With the viaduct scheduled for demolition in 2016, and the massive sea wall needing replacement, city leaders say Seattle has an unprecedented opportunity to transform its waterfront and create a public space as inspiring as the setting.

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Just try to reach the water, or even see it.

Along most of Seattle’s central waterfront, the hulking viaduct, high sea wall, piers, shipping terminals and commercial kitsch conspire to obscure the world-class view.

With the viaduct scheduled for demolition in 2016, and the massive sea wall needing replacement, city leaders say Seattle has an unprecedented opportunity to transform its waterfront and create a public space as inspiring as the setting.

Using the blank canvas of 26 blocks along Alaskan Way from Qwest Field to the Olympic Sculpture Park, the city plans to create a ribbon of parks and pathways for people, bikes, art, nature and the shoreline itself.

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“Whatever you want to say — once in a lifetime, once in a hundred years — this is meant to be very bold, very exciting, something that everyone can be proud of,” said Ken Johnsen, project manager for the design and engineering team.

More than 700 people are expected to gather Thursday night at the Seattle Aquarium for a kickoff party sponsored by 20 organizations involved in the redevelopment plan. The event is billed as the public’s best chance yet to offer ideas about what they think makes a great waterfront.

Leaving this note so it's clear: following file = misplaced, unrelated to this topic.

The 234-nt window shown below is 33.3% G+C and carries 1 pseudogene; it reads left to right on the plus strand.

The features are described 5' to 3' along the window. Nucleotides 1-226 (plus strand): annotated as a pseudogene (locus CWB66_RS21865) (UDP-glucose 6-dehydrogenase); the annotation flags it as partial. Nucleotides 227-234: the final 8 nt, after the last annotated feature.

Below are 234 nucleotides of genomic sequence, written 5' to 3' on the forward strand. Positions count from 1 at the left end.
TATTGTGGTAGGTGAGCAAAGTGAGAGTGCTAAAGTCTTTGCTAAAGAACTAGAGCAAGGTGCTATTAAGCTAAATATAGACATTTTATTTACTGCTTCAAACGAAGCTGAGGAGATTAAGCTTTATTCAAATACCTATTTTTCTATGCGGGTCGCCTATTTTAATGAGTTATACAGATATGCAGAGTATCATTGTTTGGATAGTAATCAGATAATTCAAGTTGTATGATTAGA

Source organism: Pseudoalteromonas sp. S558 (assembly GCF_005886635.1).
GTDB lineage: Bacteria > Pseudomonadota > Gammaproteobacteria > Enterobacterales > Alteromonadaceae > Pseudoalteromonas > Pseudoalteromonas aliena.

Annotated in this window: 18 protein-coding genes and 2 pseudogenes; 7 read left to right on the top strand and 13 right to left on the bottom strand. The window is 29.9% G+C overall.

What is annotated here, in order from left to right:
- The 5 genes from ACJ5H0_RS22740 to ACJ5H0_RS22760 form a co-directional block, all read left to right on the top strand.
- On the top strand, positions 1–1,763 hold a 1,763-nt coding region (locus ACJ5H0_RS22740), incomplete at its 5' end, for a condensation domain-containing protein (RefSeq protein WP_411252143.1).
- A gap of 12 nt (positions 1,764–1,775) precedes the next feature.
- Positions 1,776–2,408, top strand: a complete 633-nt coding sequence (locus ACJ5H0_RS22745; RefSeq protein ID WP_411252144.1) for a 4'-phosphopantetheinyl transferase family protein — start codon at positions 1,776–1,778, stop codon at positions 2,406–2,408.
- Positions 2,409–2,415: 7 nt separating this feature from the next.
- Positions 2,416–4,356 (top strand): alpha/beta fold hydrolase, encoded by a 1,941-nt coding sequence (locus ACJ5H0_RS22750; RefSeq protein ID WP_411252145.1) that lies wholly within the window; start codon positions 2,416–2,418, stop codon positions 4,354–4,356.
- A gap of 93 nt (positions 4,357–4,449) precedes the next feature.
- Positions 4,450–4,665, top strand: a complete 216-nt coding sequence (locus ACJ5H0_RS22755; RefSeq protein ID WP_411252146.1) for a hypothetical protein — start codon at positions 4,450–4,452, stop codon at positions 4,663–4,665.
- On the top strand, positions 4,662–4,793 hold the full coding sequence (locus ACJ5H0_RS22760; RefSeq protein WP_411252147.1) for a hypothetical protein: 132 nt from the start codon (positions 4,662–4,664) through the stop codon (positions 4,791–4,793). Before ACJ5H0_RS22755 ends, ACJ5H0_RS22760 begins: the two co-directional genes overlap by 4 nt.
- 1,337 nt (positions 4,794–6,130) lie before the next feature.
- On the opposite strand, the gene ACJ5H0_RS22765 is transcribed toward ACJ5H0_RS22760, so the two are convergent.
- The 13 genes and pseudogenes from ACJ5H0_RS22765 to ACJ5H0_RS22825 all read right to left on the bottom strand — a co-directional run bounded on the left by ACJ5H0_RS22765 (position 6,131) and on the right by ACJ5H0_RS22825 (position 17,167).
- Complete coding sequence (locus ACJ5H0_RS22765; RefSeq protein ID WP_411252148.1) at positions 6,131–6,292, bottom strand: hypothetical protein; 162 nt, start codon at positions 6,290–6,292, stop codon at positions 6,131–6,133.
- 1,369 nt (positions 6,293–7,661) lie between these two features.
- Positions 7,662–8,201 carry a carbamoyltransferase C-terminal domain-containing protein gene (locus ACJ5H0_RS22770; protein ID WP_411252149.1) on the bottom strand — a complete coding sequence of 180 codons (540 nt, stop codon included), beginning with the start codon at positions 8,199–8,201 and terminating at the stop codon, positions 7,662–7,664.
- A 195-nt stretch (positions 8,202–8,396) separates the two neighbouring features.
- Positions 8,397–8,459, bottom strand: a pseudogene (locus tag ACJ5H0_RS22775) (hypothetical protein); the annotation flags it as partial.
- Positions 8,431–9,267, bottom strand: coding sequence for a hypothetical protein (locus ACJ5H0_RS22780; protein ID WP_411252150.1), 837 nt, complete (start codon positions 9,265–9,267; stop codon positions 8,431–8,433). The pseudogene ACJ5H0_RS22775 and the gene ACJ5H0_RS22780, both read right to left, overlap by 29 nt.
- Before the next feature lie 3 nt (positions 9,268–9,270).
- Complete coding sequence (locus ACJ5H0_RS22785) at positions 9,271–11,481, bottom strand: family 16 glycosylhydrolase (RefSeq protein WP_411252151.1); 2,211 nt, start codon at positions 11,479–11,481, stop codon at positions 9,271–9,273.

The evening also is an opportunity to hear the project’s lead designer, James Corner, present an overview of the possibilities for reconnecting the city to Elliott Bay.

Corner, who designed the acclaimed High Line project in Manhattan, won a $6 million, two-year contract from the city in September to design the post-viaduct waterfront with a group of local firms. At the time, he observed, “You don’t feel that close to the waterfront. You feel distant and the piers sort of frame it, and reduce the space.”

This week, after several trips to Seattle that included walking tours along Alaskan Way and around downtown, Corner said the redesign could open all those east-west streets that stop at dead ends on First Avenue and reconnect entire neighborhoods to the bay.

Restored shoreline

City officials also say the planned reconstruction of the sea wall could allow the restoration of stretches of shoreline to create small beaches, salmon habitat and places to launch kayaks and canoes.

“This is a fantastic opportunity to touch the water and create some wide open views,” said Steve Pearce, central-waterfront project manager with the Seattle Department of Transportation.

The detailed design for the waterfront park would be completed by the end of 2015, when the proposed Highway 99 tunnel is scheduled to open. The 1953-double-decker viaduct would be torn down and the new waterfront parkway built over the next three years.

The state is committed to pay for demolition of the viaduct, construction of the tunnel and a new surface street where the viaduct now stands.

To help pay for the new parkway, the city is considering a local improvement district that would tax property owners who stand to see substantial increases in value once the viaduct comes down. The city estimates this could raise $225 million.